The Daily Brief: Monday, Mar. 27

The Daily Brief: Monday, Mar. 27

The stories that matter before they happen.



President Hassan Rouhani will fly to Russia on Monday to shore up relations with Iran’s most important external partner.

Strong cooperation between Russia and Iran – particularly in support of Syria’s Bashar al-Assad – has reshaped the strategic dynamic in the Middle East in recent years. The relationship has served both parties well.

For Moscow, forging a regional partnership with Tehran has been a crucial step in regaining a foothold in the Middle East.

For Iran, exchanges with Russia’s world-class military, sophisticated intelligence networks and high-tech energy industry have been invaluable.

Officials suggest trade and investment will top the agenda when Mr Rouhani meets Vladimir Putin on Monday, their ninth such interaction in four years. The Iranian leader will be flanked by an array of business leaders who will be seeking much-needed investment from Russian state-owned hydrocarbon giant Gazprom. Iran holds huge natural gas reserves – second only to Russia – but lacks the technology and know-how to leverage its natural endowment to its full capacity. With “more than ten documents” to be inked on the trip according to a senior Iranian official, this could be about to change.

Dig deeper: The future of Russia-Iran relations


Photo: AFP/AP/Eugene Hoshiko

Photo: AFP/AP/Eugene Hoshiko

Events over the next few days will mark a high point in recent relations between Tokyo and Manila.

On Monday, the Japanese government will deliver two of the five promised TC-90 trainer aircraft to the Philippines. Tokyo is hopeful that this increased capacity will help counter China’s growing assertiveness in the South China Sea.

At the same time, a high-level delegation led by Philippine Finance Minister Carlos Dominguez will touch down in Japan to explore options for infrastructure investment. The delegation is bound to be optimistic following PM Shinzo Abe’s promise of an $8.7 billion aid package in January.

It may be the Japanese side, instead, that feels like it needs to drum up funds for fear of losing out to China’s glittering $25 billion in promised aid. However, Manila’s openness to trilateral military cooperation with Japan and the US suggests that the Duterte administration is likely to continue its risky policy of balancing between old friends and new.

Dig deeper: Down and Duterte: shakeup in the South China Sea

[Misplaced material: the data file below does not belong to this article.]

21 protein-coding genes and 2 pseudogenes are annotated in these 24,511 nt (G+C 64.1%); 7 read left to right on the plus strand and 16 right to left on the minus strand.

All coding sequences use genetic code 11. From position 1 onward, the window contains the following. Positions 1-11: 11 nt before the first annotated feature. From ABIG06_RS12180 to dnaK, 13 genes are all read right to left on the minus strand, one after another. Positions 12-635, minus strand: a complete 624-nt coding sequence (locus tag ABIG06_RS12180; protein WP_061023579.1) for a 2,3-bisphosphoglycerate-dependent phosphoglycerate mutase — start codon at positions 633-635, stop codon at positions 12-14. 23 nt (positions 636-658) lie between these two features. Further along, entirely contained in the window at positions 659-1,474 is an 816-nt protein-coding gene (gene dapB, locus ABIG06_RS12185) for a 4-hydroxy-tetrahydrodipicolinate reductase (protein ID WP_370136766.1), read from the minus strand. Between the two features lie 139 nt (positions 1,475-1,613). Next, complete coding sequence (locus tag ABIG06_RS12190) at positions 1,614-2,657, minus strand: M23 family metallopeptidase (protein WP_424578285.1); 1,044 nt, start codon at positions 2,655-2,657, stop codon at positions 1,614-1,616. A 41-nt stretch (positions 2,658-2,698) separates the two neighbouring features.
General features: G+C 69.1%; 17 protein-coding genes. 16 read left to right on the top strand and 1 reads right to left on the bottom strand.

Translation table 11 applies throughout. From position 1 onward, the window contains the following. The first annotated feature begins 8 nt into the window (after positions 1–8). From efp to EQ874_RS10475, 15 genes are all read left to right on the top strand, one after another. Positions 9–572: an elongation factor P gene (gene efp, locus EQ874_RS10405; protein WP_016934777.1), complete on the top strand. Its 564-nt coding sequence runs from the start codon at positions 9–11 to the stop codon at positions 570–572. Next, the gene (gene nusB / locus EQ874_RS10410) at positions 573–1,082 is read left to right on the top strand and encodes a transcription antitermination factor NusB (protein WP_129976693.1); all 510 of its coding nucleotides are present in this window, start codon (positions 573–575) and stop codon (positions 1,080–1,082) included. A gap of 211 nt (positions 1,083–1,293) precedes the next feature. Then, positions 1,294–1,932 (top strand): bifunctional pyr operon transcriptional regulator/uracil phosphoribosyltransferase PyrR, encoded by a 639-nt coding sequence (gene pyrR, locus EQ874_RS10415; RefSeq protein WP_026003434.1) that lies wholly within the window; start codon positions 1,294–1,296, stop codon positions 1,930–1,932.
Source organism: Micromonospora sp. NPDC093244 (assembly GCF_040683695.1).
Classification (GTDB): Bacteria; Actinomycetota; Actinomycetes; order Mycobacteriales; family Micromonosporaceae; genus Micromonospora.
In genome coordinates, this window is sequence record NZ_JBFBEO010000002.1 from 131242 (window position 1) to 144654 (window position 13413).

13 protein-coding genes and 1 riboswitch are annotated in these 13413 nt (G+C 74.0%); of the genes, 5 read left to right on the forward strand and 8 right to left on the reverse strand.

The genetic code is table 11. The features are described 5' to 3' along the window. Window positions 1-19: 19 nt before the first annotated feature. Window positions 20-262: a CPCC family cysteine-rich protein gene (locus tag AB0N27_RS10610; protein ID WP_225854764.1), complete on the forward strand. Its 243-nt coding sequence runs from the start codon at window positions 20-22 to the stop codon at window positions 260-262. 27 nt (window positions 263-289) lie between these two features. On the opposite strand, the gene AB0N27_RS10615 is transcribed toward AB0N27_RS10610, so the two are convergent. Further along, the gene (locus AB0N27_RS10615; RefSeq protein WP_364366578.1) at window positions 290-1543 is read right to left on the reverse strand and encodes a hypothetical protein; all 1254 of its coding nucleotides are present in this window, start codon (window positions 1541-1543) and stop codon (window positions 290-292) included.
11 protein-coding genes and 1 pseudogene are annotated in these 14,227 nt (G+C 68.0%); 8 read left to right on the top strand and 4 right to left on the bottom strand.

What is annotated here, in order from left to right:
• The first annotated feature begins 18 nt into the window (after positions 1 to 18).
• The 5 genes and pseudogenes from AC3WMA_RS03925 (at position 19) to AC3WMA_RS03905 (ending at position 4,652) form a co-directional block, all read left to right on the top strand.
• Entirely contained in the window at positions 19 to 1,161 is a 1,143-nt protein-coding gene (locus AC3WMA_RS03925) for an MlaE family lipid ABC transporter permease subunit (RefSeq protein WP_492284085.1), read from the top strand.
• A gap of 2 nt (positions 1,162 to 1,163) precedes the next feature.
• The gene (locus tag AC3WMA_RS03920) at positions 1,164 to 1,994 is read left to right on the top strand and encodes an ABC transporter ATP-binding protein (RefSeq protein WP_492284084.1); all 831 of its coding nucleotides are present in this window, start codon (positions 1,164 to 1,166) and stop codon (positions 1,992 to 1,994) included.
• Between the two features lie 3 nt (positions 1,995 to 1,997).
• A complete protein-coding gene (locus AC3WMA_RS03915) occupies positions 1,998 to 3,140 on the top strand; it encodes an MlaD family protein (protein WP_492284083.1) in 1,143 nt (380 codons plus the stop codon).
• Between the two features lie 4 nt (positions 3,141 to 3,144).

Photo: Almaty

Photo: Almaty

1500 GMT on Monday is the deadline for Northern Ireland’s politicians to reach a coalition deal. If they don’t, the region could face fresh elections – the third vote in less than a year. Perhaps more worryingly for some is the prospect of the return of direct rule from London.

The March 2 vote energised a resurgent Sinn Fein, the nationalist republican party. Sinn Fein’s electoral strength obliterated the Democratic Unionists, which lost ten seats in the 90-member assembly. Crucially, while both rival parties now hold roughly the same amount of seats, the underlying tensions that tore apart their coalition government in January are yet to be resolved. Unless an eleventh-hour deal can be forged (perhaps by cobbling together a number of smaller parties), Northern Ireland risks an uncertain fate.

One possible outcome is fresh elections; however, these are likely to return similar results yielding similar impasses. Another is handing power to the central government in London for the first time in over a decade. This option has the potential to open old wounds between nationalists and unionists, particularly given their differences over Brexit. Northern Ireland’s future looks doubtful once more.

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The EU’s Home Affairs Council will meet to discuss proposals to control migration along the Central Mediterranean route. Discussions will focus on training and equipping Libya’s coast guard and supporting a comprehensive and sustainable political solution in Libya. Recent Russian activities in and around the North African states may complicate matters.

Taiwan will begin three days of live fire exercises on Itu Aba Island – the largest naturally occurring feature of the Spratly Islands – which is also claimed by China.

Serbia will hold the first round of its presidential election.